It is especially ironic that she makes this accusation, because she certainly tries to go for the feels by bringing up often that she couldn’t breastfeed her baby when she had cancer treatment, so she used cows’ milk formula.
Tell me one positive thing about milk production, please.
Just 1 positive thing about #milk production? Ok. When I had my baby, I was unable to make enough #milk to fulfil her needs because of #breastcancer treatment. Luckily, she was able to get all the nutrition that she needed through supplemental formula - produced from #dairy milk!
She also wrote a blog post about it.
Of course, it really sucks that she got cancer. You could basically say anything in the same sentence as "I got cancer" and get off the hook for whatever else it was you said. I lost my dad to cancer ten years ago, and one of his sole comforts in the final days of his life was smoking cigarettes, so I guess that would be the one positive thing I could say about tobacco production if I really had to. But that doesn't rationalize the continued production of tobacco.
But of course, the lacteal secretions of hooved mammals are not the only option for mothers who can’t breastfeed, so positioning dairy as a lifesaver in this context is a false dichotomy. The scenario presented is that her daughter would have suffered if not for systemic interspecific kleptoparasitism (a scientific term, lest I’m accused of emoting by using it), yet of course, other options are abundantly available.
In this post, she even makes an astonishingly amateur, misinformed assumption based on a fundamental lack of the most basic understanding of what veganism is by asking: “surely breast-feeding is non-vegan?” Really? Doctor? Let’s hope she knows better and is just being intentionally obtuse to piss us off. She goes on:
“There’s not doubt that ‘breast is best’ but, for those Mothers unable to produce enough milk (in my case because of cancer treatment), the dairy cow really is the foster mother of the human race.”
Oh my. The foster mother of the human race???!!! Good lord. This is one of the most anthropomorphic, emotive, deeply offensive, and downright creepy rationales for animal use I’ve ever heard. And it’s incredibly hypocritical coming from someone who claims even just calling a calf a “baby” animal is “emotive.”
Projecting that cows are the foster mother of the human race is the epitome of true anthropomorphism, something vegans are often accused of using. Author and activist Karen Davis, PhD (the woman who inspired Ira Glass to stop eating animals) would call this kind of statement “the imposition of humanized traits and behaviors on other animals for purely selfish purposes, forcing them to behave in ways that are pathologic to the animals themselves.” Surely no mother cow would prefer to be a perpetual surrogate wet nurse for strangers of another species rather than nurse and raise her own babies.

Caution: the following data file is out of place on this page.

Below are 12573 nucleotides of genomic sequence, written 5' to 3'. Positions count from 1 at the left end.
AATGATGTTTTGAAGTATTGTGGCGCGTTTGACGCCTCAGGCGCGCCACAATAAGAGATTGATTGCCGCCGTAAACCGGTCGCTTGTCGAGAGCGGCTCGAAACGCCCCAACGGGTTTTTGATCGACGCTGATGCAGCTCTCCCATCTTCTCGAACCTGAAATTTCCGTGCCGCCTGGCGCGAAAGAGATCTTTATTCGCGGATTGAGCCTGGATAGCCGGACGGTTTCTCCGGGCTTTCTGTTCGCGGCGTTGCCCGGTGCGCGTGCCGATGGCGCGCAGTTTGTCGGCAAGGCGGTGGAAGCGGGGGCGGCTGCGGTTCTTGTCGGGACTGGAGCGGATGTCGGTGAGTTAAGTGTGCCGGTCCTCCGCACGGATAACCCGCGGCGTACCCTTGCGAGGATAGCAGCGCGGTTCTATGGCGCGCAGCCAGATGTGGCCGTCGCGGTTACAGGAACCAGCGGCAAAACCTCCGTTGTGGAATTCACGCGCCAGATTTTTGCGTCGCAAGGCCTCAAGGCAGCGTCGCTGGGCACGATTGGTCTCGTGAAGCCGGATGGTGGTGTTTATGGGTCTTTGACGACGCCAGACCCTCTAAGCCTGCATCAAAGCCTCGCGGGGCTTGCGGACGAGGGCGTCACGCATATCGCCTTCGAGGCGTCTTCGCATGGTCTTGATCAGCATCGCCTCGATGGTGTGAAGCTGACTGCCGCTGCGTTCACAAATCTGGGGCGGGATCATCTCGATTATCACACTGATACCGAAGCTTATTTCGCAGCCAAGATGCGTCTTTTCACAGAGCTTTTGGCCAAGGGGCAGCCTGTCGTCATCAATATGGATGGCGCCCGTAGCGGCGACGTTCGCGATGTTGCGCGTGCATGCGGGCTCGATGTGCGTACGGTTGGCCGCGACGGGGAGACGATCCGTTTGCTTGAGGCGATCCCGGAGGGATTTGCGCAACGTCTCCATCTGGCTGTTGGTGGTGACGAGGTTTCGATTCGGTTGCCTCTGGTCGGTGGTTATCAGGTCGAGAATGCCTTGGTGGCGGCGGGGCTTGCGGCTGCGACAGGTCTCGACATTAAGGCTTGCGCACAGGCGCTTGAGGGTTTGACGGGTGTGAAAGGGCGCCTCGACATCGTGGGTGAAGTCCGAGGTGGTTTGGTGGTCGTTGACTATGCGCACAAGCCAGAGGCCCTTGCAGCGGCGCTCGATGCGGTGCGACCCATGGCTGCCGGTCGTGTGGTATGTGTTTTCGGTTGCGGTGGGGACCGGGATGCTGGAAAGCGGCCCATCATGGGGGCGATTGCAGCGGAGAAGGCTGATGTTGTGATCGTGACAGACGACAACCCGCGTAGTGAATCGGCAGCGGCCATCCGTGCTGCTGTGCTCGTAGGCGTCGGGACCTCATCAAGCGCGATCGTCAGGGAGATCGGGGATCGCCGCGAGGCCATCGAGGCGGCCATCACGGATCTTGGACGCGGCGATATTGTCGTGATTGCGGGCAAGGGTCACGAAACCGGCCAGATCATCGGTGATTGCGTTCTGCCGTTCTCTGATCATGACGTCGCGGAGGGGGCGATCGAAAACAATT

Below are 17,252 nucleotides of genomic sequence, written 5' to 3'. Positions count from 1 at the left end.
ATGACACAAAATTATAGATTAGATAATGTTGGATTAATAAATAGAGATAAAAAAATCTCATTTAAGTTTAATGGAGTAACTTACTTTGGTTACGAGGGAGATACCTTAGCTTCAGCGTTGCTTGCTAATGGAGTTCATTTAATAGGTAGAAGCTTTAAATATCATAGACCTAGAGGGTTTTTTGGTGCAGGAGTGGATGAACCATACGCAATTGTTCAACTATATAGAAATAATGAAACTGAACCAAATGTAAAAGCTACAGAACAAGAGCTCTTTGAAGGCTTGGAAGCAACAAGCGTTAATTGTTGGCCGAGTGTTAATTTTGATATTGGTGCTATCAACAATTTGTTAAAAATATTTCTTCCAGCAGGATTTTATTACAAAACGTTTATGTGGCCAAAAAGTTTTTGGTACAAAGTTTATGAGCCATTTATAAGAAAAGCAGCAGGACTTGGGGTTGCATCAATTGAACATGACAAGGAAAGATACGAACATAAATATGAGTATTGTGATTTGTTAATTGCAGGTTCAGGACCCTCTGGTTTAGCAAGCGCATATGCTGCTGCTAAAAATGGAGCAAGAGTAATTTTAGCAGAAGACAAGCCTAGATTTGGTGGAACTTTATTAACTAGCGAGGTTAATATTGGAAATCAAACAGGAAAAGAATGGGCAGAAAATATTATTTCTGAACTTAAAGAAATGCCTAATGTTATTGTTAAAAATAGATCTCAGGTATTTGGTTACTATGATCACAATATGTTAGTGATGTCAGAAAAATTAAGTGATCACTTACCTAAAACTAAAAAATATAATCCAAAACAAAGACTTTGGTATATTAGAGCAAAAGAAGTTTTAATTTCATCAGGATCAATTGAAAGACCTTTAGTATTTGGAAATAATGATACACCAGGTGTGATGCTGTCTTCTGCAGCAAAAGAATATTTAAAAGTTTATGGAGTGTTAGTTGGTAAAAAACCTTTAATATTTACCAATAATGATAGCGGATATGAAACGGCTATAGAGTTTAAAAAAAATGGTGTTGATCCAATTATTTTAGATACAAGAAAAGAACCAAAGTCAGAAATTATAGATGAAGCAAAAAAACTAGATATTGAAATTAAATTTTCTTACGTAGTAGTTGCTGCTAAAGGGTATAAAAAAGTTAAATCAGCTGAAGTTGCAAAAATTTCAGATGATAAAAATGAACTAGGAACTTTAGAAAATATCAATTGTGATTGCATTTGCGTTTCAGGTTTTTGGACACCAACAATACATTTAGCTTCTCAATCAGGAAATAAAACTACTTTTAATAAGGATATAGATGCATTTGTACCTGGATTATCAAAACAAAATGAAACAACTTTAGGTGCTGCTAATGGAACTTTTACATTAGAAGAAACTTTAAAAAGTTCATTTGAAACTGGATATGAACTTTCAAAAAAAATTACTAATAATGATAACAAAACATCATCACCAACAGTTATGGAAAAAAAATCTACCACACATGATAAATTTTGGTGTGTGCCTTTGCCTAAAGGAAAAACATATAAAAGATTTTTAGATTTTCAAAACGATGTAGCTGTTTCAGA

I could go on, but I'm so over thinking about this. Her Twitter page actually makes me want to cry. (Yes, Dr. Capper, I have emotions, I'm not ashamed to not be desensitized to animal suffering or to no longer disassociate as I along with most were raised to do.) I just ask my fellow vegans, please do not give her the ammunition she is looking for. Don't name call, just stick to the facts, because truth and justice is on our side. You will get blocked, but at least you won't get snared in her trap. And please continue to hijack #Februdairy and #ShoutAboutDairy all month long. She is actually helping veganism, by saying things like, “If consumers don’t buy our products—milk, cream, butter, cheese, etc.—we will not have a dairy industry in five to 10 years."
Amen. Let's only hope it goes away sooner, as more former dairy producers like Elmhurst and Oatly suppliers shift to vegan business models. Oat farmer Adam Arnesson believes plant-based innovations can help transition farmers away from livestock and offer better opportunities, and his own experience proves that. In the words of Elmhurst's 82-year-old CEO, whose dairy-turned-nut-milk company is selling twice as many units per week than originally estimated, "It’s about transforming with the times."
Februdairy is scary. The future is vegan.
By Lorelei Plotczyk
*Postscript added 2/4/18* - Classic distancing devices
Capper is using all the classic "distancing devices" as described by James Serpell in his book In the Company of Animals: A Study of Human-Animal Relationships (London: Basil Blackwell, 1986) to a T:
- Shifting the blame
These devices are also described in Jim Mason's fascinating book An Unnatural Order. To briefly summarize, various gross betrayals of trust that are an inevitable aspect of animal production (like maternal deprivation and slaughter) will inevitably cause deep feelings of guilt and remorse for those responsible. So per Serpell, they "have learned to cope with this dilemma using a variety of essentially dishonest techniques." Plus, since many of their betrayals are outsourced and carried out by other business entities, such as the act of slaughter itself, individuals and firms can diffuse the feeling of being responsible for the gross reduction and elimination of another living being.
(It's especially easy for someone like Capper to absolve herself of responsibility, as she is simply an industry shill and not even a dairy farmer. And it's equally convenient for the dairy farmers who are carrying out many of the betrayals directly to be able to defer to someone like Capper as their spokesperson. It's a guilt-distributing match made in heaven!)
As has been long been practiced by herding cultures, Capper and her army of dairy farmers and fellow shills are merely carrying on the grand tradition of perpetuating, in the words of Serpell, "a defensive screen of lies, myths distortions and evasions, the sole purpose of which has been to reconcile or nullify the conflict between economic self-interest, on the one hand, and sympathy and affection on the other." Such a smoke screen has no place in modern society, and it's time to critically question and evolve beyond this ages-old charade.
Tell It Like It Really Is (Response to Februdairy website Tell It Like It Is)
Dairy is scary. The public are waking up to the darkest part of farming (The Guardian)
Milk Hurts (Facebook page)
Mothers Against Dairy - A collection of stories from around the world about Mothers Against Dairy